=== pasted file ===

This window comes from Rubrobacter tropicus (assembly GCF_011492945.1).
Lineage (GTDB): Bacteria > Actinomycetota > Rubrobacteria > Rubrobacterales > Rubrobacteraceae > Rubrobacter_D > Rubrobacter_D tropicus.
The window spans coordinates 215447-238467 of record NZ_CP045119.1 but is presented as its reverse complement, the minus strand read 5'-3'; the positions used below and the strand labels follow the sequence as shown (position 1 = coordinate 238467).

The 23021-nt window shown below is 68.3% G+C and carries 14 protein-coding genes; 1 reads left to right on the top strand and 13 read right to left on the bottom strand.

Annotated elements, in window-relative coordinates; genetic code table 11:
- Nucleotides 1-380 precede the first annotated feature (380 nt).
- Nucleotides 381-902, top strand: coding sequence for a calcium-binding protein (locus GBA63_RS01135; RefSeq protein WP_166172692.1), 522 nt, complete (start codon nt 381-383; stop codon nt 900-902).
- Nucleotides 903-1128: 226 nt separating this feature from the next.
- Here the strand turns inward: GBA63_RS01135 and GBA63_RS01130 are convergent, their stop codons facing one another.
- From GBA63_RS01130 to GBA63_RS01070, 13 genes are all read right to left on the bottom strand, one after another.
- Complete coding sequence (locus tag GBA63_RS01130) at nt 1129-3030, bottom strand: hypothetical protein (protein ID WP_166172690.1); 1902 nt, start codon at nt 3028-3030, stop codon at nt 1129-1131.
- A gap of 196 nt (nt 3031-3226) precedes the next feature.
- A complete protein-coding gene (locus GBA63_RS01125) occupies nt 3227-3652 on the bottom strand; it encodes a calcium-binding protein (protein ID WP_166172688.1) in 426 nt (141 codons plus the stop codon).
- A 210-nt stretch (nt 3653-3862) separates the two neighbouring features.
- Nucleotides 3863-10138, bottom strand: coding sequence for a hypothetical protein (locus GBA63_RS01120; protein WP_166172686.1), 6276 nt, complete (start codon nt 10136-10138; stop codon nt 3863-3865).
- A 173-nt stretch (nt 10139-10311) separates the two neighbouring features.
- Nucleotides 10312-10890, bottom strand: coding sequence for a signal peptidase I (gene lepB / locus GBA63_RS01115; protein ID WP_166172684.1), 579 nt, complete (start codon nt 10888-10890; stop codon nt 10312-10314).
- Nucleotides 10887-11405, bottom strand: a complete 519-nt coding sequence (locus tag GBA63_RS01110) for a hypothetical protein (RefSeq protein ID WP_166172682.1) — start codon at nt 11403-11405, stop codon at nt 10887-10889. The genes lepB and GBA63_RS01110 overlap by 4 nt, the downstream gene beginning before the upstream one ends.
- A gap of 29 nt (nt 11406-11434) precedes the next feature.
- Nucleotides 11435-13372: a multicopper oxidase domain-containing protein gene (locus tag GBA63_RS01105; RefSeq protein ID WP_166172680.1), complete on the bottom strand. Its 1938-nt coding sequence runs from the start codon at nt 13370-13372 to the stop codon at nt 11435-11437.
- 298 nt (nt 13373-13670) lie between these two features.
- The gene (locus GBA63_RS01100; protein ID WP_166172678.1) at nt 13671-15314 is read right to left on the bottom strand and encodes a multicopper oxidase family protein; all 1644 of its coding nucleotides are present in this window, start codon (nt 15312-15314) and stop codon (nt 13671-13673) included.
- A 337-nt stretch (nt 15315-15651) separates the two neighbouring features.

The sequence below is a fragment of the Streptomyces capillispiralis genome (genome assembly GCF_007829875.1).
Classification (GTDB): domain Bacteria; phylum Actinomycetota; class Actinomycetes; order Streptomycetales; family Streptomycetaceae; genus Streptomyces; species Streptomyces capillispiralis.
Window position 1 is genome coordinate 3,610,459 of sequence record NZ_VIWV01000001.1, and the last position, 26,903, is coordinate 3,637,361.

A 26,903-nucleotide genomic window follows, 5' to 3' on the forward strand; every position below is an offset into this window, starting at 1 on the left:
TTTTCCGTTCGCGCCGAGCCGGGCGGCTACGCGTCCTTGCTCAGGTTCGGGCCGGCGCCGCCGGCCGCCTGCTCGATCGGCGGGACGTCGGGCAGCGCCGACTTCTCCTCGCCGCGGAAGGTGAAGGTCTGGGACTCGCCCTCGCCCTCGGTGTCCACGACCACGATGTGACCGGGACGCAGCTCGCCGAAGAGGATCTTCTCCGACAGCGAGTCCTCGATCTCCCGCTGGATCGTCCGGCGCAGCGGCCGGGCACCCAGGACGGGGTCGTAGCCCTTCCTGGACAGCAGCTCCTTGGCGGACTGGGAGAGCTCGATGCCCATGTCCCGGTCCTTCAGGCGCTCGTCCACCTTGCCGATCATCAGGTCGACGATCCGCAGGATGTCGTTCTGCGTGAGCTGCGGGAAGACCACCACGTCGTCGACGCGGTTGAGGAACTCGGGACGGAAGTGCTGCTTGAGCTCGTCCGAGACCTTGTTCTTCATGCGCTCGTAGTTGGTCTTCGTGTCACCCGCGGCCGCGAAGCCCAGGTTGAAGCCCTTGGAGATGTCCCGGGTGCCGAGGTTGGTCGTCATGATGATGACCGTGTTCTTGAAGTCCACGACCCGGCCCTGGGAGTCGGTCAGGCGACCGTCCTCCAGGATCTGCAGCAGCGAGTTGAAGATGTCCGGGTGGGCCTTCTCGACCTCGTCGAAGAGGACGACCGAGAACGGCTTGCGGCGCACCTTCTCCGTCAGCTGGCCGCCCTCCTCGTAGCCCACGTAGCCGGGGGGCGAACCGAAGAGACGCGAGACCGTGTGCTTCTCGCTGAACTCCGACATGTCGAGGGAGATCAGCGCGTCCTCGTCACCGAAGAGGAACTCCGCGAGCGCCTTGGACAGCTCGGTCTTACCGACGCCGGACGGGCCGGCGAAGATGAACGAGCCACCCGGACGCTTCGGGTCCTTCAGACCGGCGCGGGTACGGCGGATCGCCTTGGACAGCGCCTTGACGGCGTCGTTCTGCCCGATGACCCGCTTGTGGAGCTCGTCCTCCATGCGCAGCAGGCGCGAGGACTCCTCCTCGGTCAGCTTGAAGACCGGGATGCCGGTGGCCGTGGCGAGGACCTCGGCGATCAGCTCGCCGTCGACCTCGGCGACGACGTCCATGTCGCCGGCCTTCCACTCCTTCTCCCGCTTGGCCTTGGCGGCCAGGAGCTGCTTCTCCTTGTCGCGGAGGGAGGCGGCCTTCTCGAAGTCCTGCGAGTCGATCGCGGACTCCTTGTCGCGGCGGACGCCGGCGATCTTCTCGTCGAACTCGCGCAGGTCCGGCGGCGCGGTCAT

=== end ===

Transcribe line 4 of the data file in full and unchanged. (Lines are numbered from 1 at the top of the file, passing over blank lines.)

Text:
The 23021-nt window shown below is 68.3% G+C and carries 14 protein-coding genes; 1 reads left to right on the top strand and 13 read right to left on the bottom strand.